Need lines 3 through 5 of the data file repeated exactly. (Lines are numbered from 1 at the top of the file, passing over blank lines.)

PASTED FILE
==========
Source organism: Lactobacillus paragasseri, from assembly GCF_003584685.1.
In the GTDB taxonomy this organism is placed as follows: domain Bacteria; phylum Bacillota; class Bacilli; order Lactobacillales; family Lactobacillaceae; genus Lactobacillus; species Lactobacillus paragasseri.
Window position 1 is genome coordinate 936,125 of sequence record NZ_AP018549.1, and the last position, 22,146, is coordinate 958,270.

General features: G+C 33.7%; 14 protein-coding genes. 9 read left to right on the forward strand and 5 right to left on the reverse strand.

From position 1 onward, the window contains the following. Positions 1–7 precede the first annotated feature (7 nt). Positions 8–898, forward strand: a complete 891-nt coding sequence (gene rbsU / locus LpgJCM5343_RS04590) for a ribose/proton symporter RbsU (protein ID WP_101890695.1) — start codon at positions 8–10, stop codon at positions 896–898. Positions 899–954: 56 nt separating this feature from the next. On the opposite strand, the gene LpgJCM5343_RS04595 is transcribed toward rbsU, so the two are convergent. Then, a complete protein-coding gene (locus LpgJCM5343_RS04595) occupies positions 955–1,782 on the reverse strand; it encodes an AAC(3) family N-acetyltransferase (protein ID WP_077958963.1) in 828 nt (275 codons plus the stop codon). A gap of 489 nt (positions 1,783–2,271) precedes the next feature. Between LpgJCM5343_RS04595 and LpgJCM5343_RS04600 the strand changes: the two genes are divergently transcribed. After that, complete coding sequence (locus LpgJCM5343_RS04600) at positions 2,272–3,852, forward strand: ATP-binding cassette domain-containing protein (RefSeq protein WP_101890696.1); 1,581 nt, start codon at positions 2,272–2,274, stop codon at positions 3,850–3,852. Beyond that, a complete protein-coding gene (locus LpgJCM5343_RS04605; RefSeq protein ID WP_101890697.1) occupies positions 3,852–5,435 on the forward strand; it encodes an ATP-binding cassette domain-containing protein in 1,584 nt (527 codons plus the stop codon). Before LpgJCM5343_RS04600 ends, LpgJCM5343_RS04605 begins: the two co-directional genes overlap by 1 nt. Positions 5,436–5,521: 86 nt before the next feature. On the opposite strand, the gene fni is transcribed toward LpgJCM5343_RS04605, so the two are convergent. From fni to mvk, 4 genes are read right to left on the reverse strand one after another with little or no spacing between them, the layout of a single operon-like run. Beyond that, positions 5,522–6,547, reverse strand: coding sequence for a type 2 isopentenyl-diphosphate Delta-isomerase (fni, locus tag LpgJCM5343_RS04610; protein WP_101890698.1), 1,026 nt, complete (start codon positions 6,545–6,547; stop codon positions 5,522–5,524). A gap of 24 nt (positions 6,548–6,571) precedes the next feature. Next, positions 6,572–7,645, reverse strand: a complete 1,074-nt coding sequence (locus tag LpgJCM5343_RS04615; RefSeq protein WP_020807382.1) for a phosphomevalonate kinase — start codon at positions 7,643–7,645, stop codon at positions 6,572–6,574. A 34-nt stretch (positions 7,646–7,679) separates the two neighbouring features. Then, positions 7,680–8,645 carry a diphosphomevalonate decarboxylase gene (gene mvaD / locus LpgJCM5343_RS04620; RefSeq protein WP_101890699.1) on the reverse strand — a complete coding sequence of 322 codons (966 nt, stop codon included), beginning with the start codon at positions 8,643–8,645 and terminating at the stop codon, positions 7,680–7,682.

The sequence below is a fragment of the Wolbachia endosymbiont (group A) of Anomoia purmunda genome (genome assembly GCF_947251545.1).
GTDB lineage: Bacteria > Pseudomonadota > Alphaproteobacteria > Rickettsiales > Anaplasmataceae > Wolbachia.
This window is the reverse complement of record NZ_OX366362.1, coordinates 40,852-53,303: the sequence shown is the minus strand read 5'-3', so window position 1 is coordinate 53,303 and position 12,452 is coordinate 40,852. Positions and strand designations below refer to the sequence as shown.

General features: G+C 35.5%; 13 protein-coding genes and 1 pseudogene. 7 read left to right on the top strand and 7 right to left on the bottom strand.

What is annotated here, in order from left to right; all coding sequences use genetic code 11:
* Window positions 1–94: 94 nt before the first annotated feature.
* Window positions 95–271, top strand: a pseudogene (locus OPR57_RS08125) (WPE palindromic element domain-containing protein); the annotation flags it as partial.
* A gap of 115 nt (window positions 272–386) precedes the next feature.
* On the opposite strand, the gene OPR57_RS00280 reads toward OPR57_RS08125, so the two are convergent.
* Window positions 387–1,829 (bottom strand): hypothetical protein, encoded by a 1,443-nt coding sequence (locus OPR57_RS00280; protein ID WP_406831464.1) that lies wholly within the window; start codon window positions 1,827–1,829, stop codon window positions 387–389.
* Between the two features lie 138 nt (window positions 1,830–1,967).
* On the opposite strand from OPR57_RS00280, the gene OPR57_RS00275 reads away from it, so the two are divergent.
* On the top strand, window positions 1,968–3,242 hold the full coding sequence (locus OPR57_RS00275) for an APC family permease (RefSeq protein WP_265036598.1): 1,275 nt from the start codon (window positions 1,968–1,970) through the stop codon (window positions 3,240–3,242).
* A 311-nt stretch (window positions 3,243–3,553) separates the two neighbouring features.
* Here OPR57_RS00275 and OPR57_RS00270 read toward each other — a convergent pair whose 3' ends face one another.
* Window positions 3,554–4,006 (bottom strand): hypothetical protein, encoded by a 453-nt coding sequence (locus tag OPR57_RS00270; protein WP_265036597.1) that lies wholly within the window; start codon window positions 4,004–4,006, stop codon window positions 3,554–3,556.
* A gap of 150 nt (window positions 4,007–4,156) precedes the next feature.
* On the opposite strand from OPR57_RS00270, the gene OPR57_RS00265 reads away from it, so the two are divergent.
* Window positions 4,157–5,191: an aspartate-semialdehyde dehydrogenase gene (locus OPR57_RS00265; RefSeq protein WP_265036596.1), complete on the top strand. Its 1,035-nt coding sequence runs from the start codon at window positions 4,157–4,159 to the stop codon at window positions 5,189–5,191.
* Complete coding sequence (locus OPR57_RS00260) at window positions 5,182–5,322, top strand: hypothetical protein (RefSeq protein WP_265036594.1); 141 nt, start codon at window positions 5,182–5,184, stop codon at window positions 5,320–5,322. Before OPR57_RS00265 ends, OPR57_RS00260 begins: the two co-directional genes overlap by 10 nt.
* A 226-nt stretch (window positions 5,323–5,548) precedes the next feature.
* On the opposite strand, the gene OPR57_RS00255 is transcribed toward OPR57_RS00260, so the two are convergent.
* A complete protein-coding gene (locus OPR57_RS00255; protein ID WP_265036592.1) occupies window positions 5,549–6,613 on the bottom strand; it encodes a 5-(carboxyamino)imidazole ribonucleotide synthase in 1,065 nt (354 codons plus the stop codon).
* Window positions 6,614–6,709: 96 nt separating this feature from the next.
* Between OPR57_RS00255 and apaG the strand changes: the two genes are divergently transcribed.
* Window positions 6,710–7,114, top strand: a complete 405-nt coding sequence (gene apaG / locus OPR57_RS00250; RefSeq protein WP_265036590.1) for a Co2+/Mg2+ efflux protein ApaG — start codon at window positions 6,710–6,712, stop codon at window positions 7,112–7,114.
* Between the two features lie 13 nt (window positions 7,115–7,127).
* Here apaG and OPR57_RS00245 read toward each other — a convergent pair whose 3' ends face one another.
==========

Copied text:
Window position 1 is genome coordinate 936,125 of sequence record NZ_AP018549.1, and the last position, 22,146, is coordinate 958,270.

General features: G+C 33.7%; 14 protein-coding genes. 9 read left to right on the forward strand and 5 right to left on the reverse strand.

From position 1 onward, the window contains the following. Positions 1–7 precede the first annotated feature (7 nt). Positions 8–898, forward strand: a complete 891-nt coding sequence (gene rbsU / locus LpgJCM5343_RS04590) for a ribose/proton symporter RbsU (protein ID WP_101890695.1) — start codon at positions 8–10, stop codon at positions 896–898. Positions 899–954: 56 nt separating this feature from the next. On the opposite strand, the gene LpgJCM5343_RS04595 is transcribed toward rbsU, so the two are convergent. Then, a complete protein-coding gene (locus LpgJCM5343_RS04595) occupies positions 955–1,782 on the reverse strand; it encodes an AAC(3) family N-acetyltransferase (protein ID WP_077958963.1) in 828 nt (275 codons plus the stop codon). A gap of 489 nt (positions 1,783–2,271) precedes the next feature. Between LpgJCM5343_RS04595 and LpgJCM5343_RS04600 the strand changes: the two genes are divergently transcribed. After that, complete coding sequence (locus LpgJCM5343_RS04600) at positions 2,272–3,852, forward strand: ATP-binding cassette domain-containing protein (RefSeq protein WP_101890696.1); 1,581 nt, start codon at positions 2,272–2,274, stop codon at positions 3,850–3,852. Beyond that, a complete protein-coding gene (locus LpgJCM5343_RS04605; RefSeq protein ID WP_101890697.1) occupies positions 3,852–5,435 on the forward strand; it encodes an ATP-binding cassette domain-containing protein in 1,584 nt (527 codons plus the stop codon). Before LpgJCM5343_RS04600 ends, LpgJCM5343_RS04605 begins: the two co-directional genes overlap by 1 nt. Positions 5,436–5,521: 86 nt before the next feature. On the opposite strand, the gene fni is transcribed toward LpgJCM5343_RS04605, so the two are convergent. From fni to mvk, 4 genes are read right to left on the reverse strand one after another with little or no spacing between them, the layout of a single operon-like run. Beyond that, positions 5,522–6,547, reverse strand: coding sequence for a type 2 isopentenyl-diphosphate Delta-isomerase (fni, locus tag LpgJCM5343_RS04610; protein WP_101890698.1), 1,026 nt, complete (start codon positions 6,545–6,547; stop codon positions 5,522–5,524). A gap of 24 nt (positions 6,548–6,571) precedes the next feature. Next, positions 6,572–7,645, reverse strand: a complete 1,074-nt coding sequence (locus tag LpgJCM5343_RS04615; RefSeq protein WP_020807382.1) for a phosphomevalonate kinase — start codon at positions 7,643–7,645, stop codon at positions 6,572–6,574. A 34-nt stretch (positions 7,646–7,679) separates the two neighbouring features. Then, positions 7,680–8,645 carry a diphosphomevalonate decarboxylase gene (gene mvaD / locus LpgJCM5343_RS04620; RefSeq protein WP_101890699.1) on the reverse strand — a complete coding sequence of 322 codons (966 nt, stop codon included), beginning with the start codon at positions 8,643–8,645 and terminating at the stop codon, positions 7,680–7,682.